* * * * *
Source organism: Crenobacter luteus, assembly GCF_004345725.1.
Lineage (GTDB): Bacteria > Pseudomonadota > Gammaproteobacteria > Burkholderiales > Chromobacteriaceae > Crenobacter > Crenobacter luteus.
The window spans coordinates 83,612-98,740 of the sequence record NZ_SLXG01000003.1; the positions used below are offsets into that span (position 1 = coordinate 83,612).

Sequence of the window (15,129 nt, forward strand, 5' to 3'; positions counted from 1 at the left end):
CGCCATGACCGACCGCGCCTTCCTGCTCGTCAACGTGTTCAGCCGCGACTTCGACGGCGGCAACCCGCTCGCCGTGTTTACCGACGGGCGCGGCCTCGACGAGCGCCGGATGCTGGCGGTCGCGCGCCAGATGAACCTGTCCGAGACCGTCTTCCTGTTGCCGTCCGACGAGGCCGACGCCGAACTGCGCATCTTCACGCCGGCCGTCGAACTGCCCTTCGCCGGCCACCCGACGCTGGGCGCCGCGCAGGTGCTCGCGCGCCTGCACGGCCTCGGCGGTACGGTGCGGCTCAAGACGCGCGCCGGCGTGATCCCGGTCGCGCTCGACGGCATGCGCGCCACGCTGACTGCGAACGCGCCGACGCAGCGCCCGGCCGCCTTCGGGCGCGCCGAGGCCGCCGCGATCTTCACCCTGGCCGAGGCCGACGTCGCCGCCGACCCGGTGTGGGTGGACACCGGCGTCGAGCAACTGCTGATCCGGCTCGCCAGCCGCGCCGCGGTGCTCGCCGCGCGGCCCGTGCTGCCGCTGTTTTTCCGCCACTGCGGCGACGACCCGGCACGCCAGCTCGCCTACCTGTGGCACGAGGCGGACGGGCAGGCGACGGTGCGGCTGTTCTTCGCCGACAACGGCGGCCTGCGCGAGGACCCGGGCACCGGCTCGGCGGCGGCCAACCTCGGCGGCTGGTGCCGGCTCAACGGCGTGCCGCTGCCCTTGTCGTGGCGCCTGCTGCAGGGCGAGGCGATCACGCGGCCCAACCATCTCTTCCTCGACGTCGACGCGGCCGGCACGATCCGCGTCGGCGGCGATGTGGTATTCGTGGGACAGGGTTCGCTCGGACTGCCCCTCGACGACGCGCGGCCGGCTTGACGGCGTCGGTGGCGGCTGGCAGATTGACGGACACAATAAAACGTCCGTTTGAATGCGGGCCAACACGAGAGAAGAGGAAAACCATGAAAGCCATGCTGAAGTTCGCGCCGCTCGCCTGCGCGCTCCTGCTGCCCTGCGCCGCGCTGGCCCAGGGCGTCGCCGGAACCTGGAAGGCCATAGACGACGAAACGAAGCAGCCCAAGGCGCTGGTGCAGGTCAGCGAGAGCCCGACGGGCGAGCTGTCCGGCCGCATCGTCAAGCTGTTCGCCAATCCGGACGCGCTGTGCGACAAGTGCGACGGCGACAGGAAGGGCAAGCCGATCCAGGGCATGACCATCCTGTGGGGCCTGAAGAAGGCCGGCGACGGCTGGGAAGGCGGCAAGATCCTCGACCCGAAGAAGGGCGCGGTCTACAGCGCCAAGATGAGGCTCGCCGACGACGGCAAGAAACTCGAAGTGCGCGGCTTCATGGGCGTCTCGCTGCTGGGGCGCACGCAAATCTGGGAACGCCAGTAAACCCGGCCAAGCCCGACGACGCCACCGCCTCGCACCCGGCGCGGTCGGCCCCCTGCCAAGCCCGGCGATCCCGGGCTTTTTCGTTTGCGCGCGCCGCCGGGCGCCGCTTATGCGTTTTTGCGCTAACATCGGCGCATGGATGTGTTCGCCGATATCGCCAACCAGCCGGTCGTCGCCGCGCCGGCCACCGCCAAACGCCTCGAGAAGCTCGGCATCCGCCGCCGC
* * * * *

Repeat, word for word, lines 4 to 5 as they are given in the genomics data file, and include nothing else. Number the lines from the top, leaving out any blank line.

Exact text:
Sequence of the window (15,129 nt, forward strand, 5' to 3'; positions counted from 1 at the left end):
CGCCATGACCGACCGCGCCTTCCTGCTCGTCAACGTGTTCAGCCGCGACTTCGACGGCGGCAACCCGCTCGCCGTGTTTACCGACGGGCGCGGCCTCGACGAGCGCCGGATGCTGGCGGTCGCGCGCCAGATGAACCTGTCCGAGACCGTCTTCCTGTTGCCGTCCGACGAGGCCGACGCCGAACTGCGCATCTTCACGCCGGCCGTCGAACTGCCCTTCGCCGGCCACCCGACGCTGGGCGCCGCGCAGGTGCTCGCGCGCCTGCACGGCCTCGGCGGTACGGTGCGGCTCAAGACGCGCGCCGGCGTGATCCCGGTCGCGCTCGACGGCATGCGCGCCACGCTGACTGCGAACGCGCCGACGCAGCGCCCGGCCGCCTTCGGGCGCGCCGAGGCCGCCGCGATCTTCACCCTGGCCGAGGCCGACGTCGCCGCCGACCCGGTGTGGGTGGACACCGGCGTCGAGCAACTGCTGATCCGGCTCGCCAGCCGCGCCGCGGTGCTCGCCGCGCGGCCCGTGCTGCCGCTGTTTTTCCGCCACTGCGGCGACGACCCGGCACGCCAGCTCGCCTACCTGTGGCACGAGGCGGACGGGCAGGCGACGGTGCGGCTGTTCTTCGCCGACAACGGCGGCCTGCGCGAGGACCCGGGCACCGGCTCGGCGGCGGCCAACCTCGGCGGCTGGTGCCGGCTCAACGGCGTGCCGCTGCCCTTGTCGTGGCGCCTGCTGCAGGGCGAGGCGATCACGCGGCCCAACCATCTCTTCCTCGACGTCGACGCGGCCGGCACGATCCGCGTCGGCGGCGATGTGGTATTCGTGGGACAGGGTTCGCTCGGACTGCCCCTCGACGACGCGCGGCCGGCTTGACGGCGTCGGTGGCGGCTGGCAGATTGACGGACACAATAAAACGTCCGTTTGAATGCGGGCCAACACGAGAGAAGAGGAAAACCATGAAAGCCATGCTGAAGTTCGCGCCGCTCGCCTGCGCGCTCCTGCTGCCCTGCGCCGCGCTGGCCCAGGGCGTCGCCGGAACCTGGAAGGCCATAGACGACGAAACGAAGCAGCCCAAGGCGCTGGTGCAGGTCAGCGAGAGCCCGACGGGCGAGCTGTCCGGCCGCATCGTCAAGCTGTTCGCCAATCCGGACGCGCTGTGCGACAAGTGCGACGGCGACAGGAAGGGCAAGCCGATCCAGGGCATGACCATCCTGTGGGGCCTGAAGAAGGCCGGCGACGGCTGGGAAGGCGGCAAGATCCTCGACCCGAAGAAGGGCGCGGTCTACAGCGCCAAGATGAGGCTCGCCGACGACGGCAAGAAACTCGAAGTGCGCGGCTTCATGGGCGTCTCGCTGCTGGGGCGCACGCAAATCTGGGAACGCCAGTAAACCCGGCCAAGCCCGACGACGCCACCGCCTCGCACCCGGCGCGGTCGGCCCCCTGCCAAGCCCGGCGATCCCGGGCTTTTTCGTTTGCGCGCGCCGCCGGGCGCCGCTTATGCGTTTTTGCGCTAACATCGGCGCATGGATGTGTTCGCCGATATCGCCAACCAGCCGGTCGTCGCCGCGCCGGCCACCGCCAAACGCCTCGAGAAGCTCGGCATCCGCCGCCGC